BEIRUT (Reuters) – A Syrian pipeline carrying oil from the east of the country to a vital refinery in Homs was blown up Thursday in what the official news agency SANA said was an act of sabotage by an armed terrorist group.
Opposition activists said flames and clouds of thick black smoke were seen at the site of the explosion in a suburb of the city, the epicenter of popular unrest against Syrian President Bashar al-Assad that began in March.
“This is the main pipeline that feeds the Homs refinery,” said Rami Abdulrahman of the British-based Syrian Observatory for Human Rights.
The activist network also reported seven people killed in Homs Thursday by snipers and in “random” shootings.
Popular protests began in Syria nine months ago, inspired by the wave of revolt across the Arab world. The ferocity of Assad’s crackdown on protests triggered desertions from the armed forces, and now thousands of army defectors have joined a guerrilla army staging hit-and-run attacks on security forces.
SANA said the pipeline was attacked in the Tal Asour area to the northwest of the refinery on the outskirts of Homs, a city of 800,000 where — activists say — about 1,500 people have been killed in the crackdown.
Video on the Internet of the purported blast site showed enormous billows of black smoke rising above a built-up area by a railway line. A Syrian army tank was seen close by.
The Homs refinery serves part of Syria’s domestic requirement for refined oil products. In July SANA said saboteurs blew up an oil export pipeline near Homs which carried oil from Syria’s eastern oilfields to the Mediterranean coast.
NO ORDERS TO KILL
Assad, whose family has ruled Syria for 41 years, has denied ordering his troops to kill peaceful protesters, saying only a “crazy” leader kills his own people.
In a television interview with ABC news of the United States he distanced himself from the actions of the security forces, saying it was not his personal army — a disclaimer that Washington said was simply not credible.
Assad is under growing international pressure, including a threat of sanctions from the Arab League, to cease violent repression of protests – in which the United Nations says over 4,000 people have been killed – and negotiate with opponents.
Rejecting criticism of his government’s action, he told ABC News that “most of the people that have been killed are supporters of the government, not the vice versa.”
Syrian activists say around a quarter of the more than 4,500 deaths they have recorded in nine months of protest have been among the security forces. Most foreign media have been excluded from Syria, making it hard to verify events independently.
HUB OF CONFLICT
Major Western powers as well as neighbors Turkey and Jordan are calling on Assad to step down. Turkey imposed a 30 percent duty on imports from Syria Wednesday in retaliation for a similar tax imposed on Turkish goods.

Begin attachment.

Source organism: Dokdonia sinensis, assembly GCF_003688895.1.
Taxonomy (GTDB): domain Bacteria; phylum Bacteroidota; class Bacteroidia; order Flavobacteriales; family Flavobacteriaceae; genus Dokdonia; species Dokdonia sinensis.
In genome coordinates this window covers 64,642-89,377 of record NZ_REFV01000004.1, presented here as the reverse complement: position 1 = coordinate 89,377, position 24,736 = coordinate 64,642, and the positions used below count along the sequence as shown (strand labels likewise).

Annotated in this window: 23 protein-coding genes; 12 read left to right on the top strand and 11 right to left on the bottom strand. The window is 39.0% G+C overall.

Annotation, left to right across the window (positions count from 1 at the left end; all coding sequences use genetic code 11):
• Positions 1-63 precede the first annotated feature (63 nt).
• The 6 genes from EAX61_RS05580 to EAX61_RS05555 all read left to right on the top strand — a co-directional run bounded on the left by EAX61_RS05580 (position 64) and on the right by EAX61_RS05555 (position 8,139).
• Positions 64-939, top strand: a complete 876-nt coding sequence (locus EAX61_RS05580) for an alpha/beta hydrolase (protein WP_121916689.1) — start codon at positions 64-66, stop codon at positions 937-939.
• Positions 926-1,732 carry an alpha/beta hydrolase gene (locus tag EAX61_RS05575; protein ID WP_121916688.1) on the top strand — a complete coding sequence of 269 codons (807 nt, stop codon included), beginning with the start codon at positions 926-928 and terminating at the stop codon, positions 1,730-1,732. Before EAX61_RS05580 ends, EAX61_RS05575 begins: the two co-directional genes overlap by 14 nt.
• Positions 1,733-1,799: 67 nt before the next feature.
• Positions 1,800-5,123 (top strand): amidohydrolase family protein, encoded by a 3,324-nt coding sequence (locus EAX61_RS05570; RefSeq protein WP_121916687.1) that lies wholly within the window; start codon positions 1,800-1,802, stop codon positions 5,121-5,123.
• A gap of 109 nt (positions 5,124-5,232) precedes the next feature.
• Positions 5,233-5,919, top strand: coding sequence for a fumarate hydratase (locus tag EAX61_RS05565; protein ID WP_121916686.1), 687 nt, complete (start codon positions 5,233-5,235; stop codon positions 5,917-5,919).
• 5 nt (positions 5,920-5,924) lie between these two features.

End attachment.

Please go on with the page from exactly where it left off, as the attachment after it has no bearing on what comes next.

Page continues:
With exports of its oil effectively suspended owing to sanctions, Syria has plenty of raw petroleum in stock but limited refining capacity, of which the Homs installation now in a hub of the conflict is a key part.
Protesters are calling for a peaceful “dignity strike” by Syrians at the weekend as what organizers say will be the first stage of a general campaign of civil disobedience.
Schools, universities, shops, public transport and government services are being urged to refuse work Sunday and close highways.
SANA said the army fought back against gunmen who tried to block the Aleppo highway in the tense Hama district on Wednesday, killing one “terrorist.”
Experts defused seven improvised bombs in Hama district, it said. An army pilot was shot in front of his home, it said.
An activist website said an army armored personnel carrier was destroyed in clashes between troops and defectors near the radio station in the city of Saraqeb on the Hama-Aleppo highway. Heavy gunfire was reported in Hama city Wednesday afternoon.
The site said three army defectors were killed in a firefight with regular army units in a rural area of Hama and a woman was killed by gunfire in the Homs suburb of Al-Hawla.
On the tense border with Turkey, Syrian troops opened fire in sustained bursts Wednesday, according to residents of Turkish villages.
A member of the Syrian National Council, an exile group seeking an end to Assad’s rule, said the SNC would present a plan for a transition of power shortly in the next few days.
“The plan will be a sort of roadmap for a peaceful transition, with article one being that Assad has to resign and leave,” said SNC member Bassma Kodmani.
“We hope that it will be supported by the Arab world and the international community,” she said during a meeting with European lawmakers in Brussels.
She warned again about the threat of civil war in Syria. “The first (objective) is the protection of the civilian population, and putting an end to the killings, which might bring us into a civil war, into militarization.”
(Writing by Douglas Hamilton; Editing by Mark Heinrich)
(Reporting By Douglas Hamilton)
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